Chloe (review)

Tangled Web

I didn’t know, going in to Chloe, that it is an English-language remake of the 2003 French film Nathalie… So as it unspooled, I found myself not pondering sexy Gallic flicks but, instead, this: “Atom Egoyan’s been watching Fatal Attraction, hasn’t he?”

I like Egoyan, the sensitive Canadian director of films such as The Sweet Hereafter and last year’s Adoration. I really do. And if he told himself, “I will make a sexy nudy arthouse softcore porn flick with Julianne Moore and Amanda Seyfriend and maybe more people will see my movies,” I’m okay with that.
I wish Chloe was more involving, though. I wish that if Egoyan wanted to make a sexy softcore movie, he had made one that fully embraced its sexiness. I wish that the bits in which it is actually sexy were a little less… mean and depressing.

Cuz this is a story about manipulation. About mistrust. About people who supposedly have an intimate relationship yet are unable to communicate with each other. And when it gets sexy, it’s a lie. It might be, you know, “hot” on its surface, beautiful bodies beautifully photographed doing things to each other that, you know, ohmigod! But it’s all more sad than anything else.

Not that there’s anything wrong with sad, either, of course. But even the sad here never quite gels into anything satisfying in the right kind of melancholy way.

Maybe it’s just a girl thing that I’d like my sexy nudy arthouse softcore to be a little healthier in the psychological department. I realize this does not necessary make for the best stories ever, but messed-up folk lying to the people they’re fucking isn’t automatically interesting, either.

There’s Catherine Stewart, see, a Toronto doctor, and she is Julianne Moore (A Single Man, Blindness), who is a goddess at portraying cold, clinical femininity. She thinks her husband of many years, David (Liam Neeson: Five Minutes of Heaven, Ponyo), is having an affair. And after a chance meeting in a restaurant ladies’ room with a high-class call girl, Chloe (Amanda Seyfried: Dear John, Jennifer’s Body), Catherine hits on the notion of hiring Chloe to approach her husband — not as a prostitute but as a student, which dovetails nicely with David’s work as a music professor, a job that puts him right in the path of easily impressed, worshipful young things — and see what he does when presented with a lovely and willing young supplicant. Chloe does this, and reports back to Catherine on what transpired.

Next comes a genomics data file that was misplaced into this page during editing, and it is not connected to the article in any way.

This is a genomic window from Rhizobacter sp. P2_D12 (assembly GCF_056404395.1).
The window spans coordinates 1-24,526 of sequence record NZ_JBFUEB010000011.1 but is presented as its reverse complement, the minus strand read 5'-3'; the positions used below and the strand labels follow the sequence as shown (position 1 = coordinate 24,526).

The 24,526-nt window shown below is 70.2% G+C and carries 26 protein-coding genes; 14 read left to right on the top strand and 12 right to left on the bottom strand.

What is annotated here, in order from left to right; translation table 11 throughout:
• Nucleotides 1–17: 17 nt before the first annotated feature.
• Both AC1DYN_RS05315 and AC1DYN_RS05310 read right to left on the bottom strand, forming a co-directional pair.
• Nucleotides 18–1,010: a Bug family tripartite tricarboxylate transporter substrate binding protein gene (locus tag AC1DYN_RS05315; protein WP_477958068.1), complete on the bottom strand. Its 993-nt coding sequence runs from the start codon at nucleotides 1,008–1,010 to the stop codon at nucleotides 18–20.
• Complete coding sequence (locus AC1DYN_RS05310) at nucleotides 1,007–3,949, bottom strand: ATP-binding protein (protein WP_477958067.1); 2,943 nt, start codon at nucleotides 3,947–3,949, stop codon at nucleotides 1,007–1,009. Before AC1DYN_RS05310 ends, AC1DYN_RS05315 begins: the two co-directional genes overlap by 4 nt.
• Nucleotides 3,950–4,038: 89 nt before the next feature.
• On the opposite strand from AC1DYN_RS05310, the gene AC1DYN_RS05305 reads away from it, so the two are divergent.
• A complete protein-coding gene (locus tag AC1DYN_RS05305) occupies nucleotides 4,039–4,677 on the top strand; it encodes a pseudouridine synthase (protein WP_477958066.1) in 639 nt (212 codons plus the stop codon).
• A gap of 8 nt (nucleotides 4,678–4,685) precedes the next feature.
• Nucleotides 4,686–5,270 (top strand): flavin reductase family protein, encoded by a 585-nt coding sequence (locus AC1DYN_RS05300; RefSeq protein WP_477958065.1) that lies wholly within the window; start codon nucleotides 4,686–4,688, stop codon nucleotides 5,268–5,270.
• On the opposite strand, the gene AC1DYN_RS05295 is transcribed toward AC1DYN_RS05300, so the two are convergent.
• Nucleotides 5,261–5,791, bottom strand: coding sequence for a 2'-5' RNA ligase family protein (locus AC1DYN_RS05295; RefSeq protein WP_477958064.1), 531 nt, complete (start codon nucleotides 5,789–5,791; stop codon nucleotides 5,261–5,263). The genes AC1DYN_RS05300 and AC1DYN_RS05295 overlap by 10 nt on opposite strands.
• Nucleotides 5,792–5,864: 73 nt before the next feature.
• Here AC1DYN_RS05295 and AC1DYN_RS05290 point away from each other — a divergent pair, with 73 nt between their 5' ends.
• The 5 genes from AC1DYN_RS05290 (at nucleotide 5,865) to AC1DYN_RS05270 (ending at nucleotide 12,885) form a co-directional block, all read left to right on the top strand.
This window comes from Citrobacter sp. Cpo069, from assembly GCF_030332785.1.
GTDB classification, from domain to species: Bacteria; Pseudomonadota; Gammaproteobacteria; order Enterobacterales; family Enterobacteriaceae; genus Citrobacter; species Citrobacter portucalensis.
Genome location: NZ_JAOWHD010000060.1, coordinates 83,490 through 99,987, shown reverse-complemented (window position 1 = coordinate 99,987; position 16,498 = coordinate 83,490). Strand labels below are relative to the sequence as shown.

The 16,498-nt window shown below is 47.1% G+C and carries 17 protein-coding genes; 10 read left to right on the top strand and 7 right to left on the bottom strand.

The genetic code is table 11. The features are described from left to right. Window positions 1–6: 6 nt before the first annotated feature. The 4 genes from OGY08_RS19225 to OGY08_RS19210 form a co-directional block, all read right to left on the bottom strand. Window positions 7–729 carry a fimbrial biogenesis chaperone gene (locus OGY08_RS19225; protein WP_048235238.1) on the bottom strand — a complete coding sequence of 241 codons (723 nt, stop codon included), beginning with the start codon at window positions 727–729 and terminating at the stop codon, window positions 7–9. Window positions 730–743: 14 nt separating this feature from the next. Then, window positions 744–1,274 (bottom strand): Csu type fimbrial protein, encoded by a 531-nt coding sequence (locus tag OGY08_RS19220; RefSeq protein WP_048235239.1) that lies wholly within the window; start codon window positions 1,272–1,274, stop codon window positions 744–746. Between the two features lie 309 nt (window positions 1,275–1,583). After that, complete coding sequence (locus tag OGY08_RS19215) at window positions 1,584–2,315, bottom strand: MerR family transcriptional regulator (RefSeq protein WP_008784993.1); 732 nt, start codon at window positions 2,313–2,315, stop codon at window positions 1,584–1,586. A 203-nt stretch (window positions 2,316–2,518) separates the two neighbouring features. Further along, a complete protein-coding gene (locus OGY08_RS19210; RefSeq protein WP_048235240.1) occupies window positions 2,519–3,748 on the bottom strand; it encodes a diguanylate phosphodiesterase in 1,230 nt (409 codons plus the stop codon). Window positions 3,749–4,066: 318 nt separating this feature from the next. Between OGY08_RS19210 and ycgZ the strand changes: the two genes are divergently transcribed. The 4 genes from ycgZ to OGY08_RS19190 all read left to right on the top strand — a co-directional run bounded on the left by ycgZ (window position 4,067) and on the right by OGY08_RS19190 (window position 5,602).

No, I won’t tell you what transpired. But it’s at this point where Chloe starts getting tricky, from a storytelling perspective. It’s all “oh what a tangled web we weave, etc.,” of course, but not just from Catherine’s and Chloe’s and David’s perspectives: from Egoyan’s and screenwriter Erin Cressida Wilson’s (Secretary) as well. There are layers of manipulation at work that we’re not aware of at first, and whether you catch on to them immediately (as I did) or are surprised by their unveiling, the motives that have been driving everyone to do what they did are never quite clear. I would never wish for such things to be overexplicated — and I would never expect a director of Egoyan’s faculty to do so — but they do need to feel organic, and not tacked on in a calculated way.

Yeah, Chloe is elegant: designed with an eye toward reflecting the coldness and isolation of its characters, performed by a cast that is always a joy to watch. But it never makes that leap from aesthetically pleasing to emotionally rewarding.

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